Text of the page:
Doing politics right

IN the wake of another election cycle, it's probably a good idea to take a breath, step away from the rhetoric, and take a good hard look at the truth. When politics really heats up and passions flare, it's easy to get caught up in a message, rather than pay attention to what's really happening. More when we know election manifestos are there as mere ornamentation, we must start our judicious assessment.

It is frightening that (very) senior political leaders come up with promises that are both hypocritical and ironical because they come from people who had the power, position and authority in the past and yet … if you get the drift, we leave it be.

There is a whole lot of mess around us and this will only become worse in the days to come and believe me, there is nothing to worry. The New Age thought leaders say that when you embrace all the clutter and mess around you will become more creative and resourceful. This is how we console ourselves when worrying does not change a thing.

I live and work in the city and it is not a pretty sight that posters and banners hanging as they were on some suicide binge. I am referring to those not secured properly and in just days after they go up they become rubbish – pitifully fallen from grace and I for instance cannot envisage myself entrusting the people and party with managing the country when they can't even get the basics right. Being tidy is one thing but losing the purpose along the way is a misfortune.

I am reminded of a joke I heard some time ago: An atheist was seated next to a little girl on an airplane and he turned to her and said, "Do you want to talk? Flights go quicker if you strike up a conversation with your fellow passenger."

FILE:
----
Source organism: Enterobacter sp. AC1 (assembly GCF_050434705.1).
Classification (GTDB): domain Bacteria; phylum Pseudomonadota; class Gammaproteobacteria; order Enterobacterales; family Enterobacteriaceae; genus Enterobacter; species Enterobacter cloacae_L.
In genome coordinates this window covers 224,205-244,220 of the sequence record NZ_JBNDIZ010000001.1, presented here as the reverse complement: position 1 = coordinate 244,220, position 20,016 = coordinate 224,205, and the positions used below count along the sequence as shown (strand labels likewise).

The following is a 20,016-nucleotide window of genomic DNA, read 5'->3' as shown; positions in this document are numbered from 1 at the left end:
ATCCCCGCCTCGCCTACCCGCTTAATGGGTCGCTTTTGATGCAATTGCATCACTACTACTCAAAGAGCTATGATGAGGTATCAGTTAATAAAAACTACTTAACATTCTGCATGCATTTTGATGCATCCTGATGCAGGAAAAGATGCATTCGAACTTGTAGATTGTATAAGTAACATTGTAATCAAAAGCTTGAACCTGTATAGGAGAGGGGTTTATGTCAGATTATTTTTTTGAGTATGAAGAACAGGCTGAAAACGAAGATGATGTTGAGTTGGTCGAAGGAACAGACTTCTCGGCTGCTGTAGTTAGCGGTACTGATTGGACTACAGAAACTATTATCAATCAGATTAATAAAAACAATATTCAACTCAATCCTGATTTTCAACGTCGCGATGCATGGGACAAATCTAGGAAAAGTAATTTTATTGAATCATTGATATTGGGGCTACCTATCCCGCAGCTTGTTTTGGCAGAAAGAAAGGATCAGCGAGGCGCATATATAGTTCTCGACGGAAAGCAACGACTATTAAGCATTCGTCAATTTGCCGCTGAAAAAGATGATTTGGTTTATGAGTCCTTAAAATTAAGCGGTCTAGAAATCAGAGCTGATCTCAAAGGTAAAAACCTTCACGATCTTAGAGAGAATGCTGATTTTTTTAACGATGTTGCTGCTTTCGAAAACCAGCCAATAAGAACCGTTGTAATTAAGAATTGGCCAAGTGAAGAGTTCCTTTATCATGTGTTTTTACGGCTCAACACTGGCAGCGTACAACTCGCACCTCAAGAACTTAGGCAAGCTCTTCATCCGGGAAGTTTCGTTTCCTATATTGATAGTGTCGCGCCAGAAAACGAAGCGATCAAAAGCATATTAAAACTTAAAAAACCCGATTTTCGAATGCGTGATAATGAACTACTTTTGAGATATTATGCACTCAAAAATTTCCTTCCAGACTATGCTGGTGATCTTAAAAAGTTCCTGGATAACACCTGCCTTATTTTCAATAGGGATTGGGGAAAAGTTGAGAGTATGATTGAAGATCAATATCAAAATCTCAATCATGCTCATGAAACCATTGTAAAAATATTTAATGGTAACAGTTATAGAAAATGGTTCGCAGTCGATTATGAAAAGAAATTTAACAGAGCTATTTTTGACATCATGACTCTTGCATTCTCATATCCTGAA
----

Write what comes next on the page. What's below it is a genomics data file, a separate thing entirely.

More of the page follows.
The little girl, who had just started to read her book, replied to the stranger, "What would you want to talk about?"

"Oh, I don't know," said the atheist. "How about why there is no God, or no heaven or hell, or no life after death?" as he smiled smugly.

"Okay," she said. "Those could be interesting topics but let me ask you a question first. A horse, a cow, and a deer all eat the same stuff – grass. Yet a deer excretes little pellets, while a cow turns out a flat patty, but a horse produces clumps. Why do you suppose that is?"

The atheist, visibly surprised by the little girl's intelligence, thinks about it and says, "Hmmm, I have no idea." To which the little girl replies, "Do you really feel qualified to discuss God, heaven and hell, or life after death, when you don't know shit?"

And then she went back to reading her book.

The point of this is, people (read politicians) who dream big and talk big must first know the smaller aspects of life and the fundamental attributes of being a human. Ethics is the most basic and if one does not cultivate and uphold it, one does not get far in life.

Ethics is basically the reverence for life and it can simply mean doing the right thing, even when being a politician.

Interestingly, I read with interest a medical doctor in his column advising politicians to stay healthy in these times of political rage. Doing justice to his profession, he gives a tip or two on the rudimentary habits of maintaining a healthy body. Surprisingly, he does not talk about a healthy mind, perhaps it is not relevant as it is acceptable to see politicians indulge in "out-of-mind" antics.

On nomination day I was out in the city and saw hundreds of motorcyclists defying basic safety by carrying large banners and flags. They were a danger to themselves and to other road users. The election has depleted all sense and sensibility from people who get overwhelmed by a moment's glory.

I quaintly remember this saying that politics has no relation to morals but it is time we changed that and made politics every bit a moral endeavour!